Tiger Woods was allowed to stay in the Masters because of a relatively new rule that allows officials to waive disqualification penalties in special circumstances.
The USGA rule (number 33-7/4.5) was changed in 2011. It basically allows tour officials to not disqualify a player if instant reply after a player’s round shows that he unknowingly violated a rule.
For instance, the USGA included this great example in the explanation of the rule (which we paraphrased):
A player unknowingly glances a few grains of sand on his backswing while hitting a bunker shot. No one notices it, and the player finishes his round. But hours later it gets slowed down to 1/16th speed on TV and you see that he actually hit that one grain of sand, which is a violation. Under the new rule, officials can simply give him a two-stroke penalty after-the-fact and waive the disqualification penalty for handing in an incorrect scorecard.
There are two keys that allow a player to avoid disqualification under rule 33.7:
- No one realised he committed a violation at the time
- The player didn’t know and couldn’t have known he had committed a violation
That final point is where things get dicey for Tiger.
He said in a statement on Twitter that he didn’t know his drop was illegal. That’s plausible. But for him to get saved by this rule and remain in the Masters, there had to be no way he could have known that he was breaking a rule.
His ignorance of the “factual circumstances” (as the rule puts it) had the be the same as a player who unknowingly scrapes a single grain a sand in a bunker shot.
The USGA provided another example of a situation where a disqualification penalty CANNOT be waived, which applies here (paraphrased):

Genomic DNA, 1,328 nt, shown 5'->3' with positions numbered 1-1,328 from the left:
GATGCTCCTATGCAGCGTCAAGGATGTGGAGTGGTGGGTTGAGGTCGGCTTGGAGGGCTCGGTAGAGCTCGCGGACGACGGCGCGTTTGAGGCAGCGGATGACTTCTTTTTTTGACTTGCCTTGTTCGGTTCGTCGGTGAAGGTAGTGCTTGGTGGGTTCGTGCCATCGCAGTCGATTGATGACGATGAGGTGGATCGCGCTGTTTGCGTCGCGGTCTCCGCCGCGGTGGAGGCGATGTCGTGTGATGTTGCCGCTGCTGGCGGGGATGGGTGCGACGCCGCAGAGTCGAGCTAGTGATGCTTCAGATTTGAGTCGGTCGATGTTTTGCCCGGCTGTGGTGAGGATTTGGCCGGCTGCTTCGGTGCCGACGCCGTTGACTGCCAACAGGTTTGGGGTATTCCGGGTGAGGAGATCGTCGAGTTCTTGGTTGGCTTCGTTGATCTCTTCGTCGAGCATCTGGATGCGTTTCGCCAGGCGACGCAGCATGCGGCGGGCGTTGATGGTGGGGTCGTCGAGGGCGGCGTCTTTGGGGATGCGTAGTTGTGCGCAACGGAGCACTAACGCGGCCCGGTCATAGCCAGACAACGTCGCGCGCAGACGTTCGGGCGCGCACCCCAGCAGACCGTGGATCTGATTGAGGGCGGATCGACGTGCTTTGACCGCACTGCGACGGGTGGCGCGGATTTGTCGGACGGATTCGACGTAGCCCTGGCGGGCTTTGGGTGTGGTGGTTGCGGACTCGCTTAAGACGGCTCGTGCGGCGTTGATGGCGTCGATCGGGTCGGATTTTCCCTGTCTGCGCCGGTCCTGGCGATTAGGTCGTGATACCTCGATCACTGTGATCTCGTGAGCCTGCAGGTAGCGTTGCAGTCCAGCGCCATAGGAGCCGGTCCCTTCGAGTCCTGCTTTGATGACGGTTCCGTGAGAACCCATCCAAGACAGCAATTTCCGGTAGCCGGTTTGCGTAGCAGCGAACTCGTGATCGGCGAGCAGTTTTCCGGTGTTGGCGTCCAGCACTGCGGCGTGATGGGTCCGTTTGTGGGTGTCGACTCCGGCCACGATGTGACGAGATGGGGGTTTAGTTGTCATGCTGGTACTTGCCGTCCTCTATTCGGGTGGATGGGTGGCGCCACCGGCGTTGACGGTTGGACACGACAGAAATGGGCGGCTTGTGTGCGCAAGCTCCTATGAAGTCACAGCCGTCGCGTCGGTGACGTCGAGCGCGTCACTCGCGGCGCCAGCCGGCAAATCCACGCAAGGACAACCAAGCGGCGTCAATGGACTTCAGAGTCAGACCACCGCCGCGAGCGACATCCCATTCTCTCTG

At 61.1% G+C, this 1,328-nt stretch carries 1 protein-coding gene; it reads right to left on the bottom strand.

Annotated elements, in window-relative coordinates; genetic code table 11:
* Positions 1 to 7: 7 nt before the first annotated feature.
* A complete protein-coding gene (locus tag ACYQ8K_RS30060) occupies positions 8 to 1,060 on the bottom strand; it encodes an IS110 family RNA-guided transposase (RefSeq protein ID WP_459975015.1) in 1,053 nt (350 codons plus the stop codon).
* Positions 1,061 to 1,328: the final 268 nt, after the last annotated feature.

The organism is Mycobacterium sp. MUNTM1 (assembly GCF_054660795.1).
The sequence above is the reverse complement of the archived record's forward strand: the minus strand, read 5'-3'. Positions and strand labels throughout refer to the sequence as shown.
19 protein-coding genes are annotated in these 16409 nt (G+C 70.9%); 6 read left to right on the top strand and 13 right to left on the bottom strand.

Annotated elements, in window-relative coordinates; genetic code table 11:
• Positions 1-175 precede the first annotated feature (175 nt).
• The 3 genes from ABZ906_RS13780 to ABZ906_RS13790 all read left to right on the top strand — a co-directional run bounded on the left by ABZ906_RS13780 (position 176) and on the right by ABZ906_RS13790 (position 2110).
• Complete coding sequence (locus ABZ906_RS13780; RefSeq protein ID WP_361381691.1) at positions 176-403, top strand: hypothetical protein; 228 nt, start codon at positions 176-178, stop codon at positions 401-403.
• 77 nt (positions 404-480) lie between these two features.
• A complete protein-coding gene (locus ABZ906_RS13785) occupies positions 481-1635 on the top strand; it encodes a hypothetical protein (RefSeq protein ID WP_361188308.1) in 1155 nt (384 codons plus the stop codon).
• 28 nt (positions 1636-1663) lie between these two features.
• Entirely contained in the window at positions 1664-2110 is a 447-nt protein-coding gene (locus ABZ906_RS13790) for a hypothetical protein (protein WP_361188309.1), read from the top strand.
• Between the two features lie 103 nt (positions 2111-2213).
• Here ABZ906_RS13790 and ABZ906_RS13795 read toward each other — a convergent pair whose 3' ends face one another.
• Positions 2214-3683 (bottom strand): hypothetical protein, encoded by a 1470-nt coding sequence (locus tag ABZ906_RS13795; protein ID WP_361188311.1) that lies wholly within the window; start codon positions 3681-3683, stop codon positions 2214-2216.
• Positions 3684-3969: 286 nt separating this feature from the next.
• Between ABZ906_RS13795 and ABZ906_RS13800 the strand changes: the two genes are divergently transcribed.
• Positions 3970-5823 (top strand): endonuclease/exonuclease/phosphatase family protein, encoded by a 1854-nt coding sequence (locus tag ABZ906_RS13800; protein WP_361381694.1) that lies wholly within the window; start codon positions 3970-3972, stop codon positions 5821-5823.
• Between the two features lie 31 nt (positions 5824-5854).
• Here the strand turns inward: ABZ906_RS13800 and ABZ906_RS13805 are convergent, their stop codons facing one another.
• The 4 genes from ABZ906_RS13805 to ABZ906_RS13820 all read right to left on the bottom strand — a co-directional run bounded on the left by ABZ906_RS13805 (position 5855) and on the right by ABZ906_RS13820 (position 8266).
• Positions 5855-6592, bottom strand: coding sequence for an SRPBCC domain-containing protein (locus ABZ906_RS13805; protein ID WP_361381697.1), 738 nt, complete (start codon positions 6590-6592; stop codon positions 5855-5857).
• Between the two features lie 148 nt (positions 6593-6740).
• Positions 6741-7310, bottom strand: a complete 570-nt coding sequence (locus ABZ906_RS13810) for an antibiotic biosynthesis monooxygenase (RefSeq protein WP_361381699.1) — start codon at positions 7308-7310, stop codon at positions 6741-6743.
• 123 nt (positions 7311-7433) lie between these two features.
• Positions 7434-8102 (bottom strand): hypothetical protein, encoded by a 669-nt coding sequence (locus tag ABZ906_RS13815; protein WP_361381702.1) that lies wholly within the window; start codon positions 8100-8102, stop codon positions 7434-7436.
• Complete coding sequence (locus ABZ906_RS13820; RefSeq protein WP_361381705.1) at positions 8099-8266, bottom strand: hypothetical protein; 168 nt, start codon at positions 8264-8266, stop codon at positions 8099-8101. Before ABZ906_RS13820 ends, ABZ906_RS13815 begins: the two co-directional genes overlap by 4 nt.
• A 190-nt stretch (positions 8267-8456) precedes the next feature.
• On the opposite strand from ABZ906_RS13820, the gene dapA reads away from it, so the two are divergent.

A player moves a loose impediment (a clump of dirt, or whatever) in an area where his putt might end up while it’s still moving. No one notices, and the player doesn’t take a penalty. Under the new rule, he would still be disqualified after the violation was discovered through instant replay because he should have known that he couldn’t move that clump of dirt based on the circumstances.
So, in essence, the rule that saved Tiger says a player can avoid disqualification if he didn’t know he was breaking a rule, but not if he should have known he was breaking a rule.
Augusta is saying that Tiger couldn’t have known he was breaking a rule when he took that illegal drop.
It’s the definition of a judgement call. The rule states that waiving disqualification should be used in “rare situations where it is reasonable that a player is unaware of the factual circumstances of a breach.”
Augusta had to answer the question: Should Tiger have known that what he was doing was illegal?
That is an inherently subjective question. This is the grayest of grey areas.
It comes down to looking at this before-and-after screenshot of the drop, and saying, “No, there’s no way Tiger could have known that this was illegal at the time. It’s only when you slow it down that you can see he was breaking the rule.”
There’s not necessarily a right answer.
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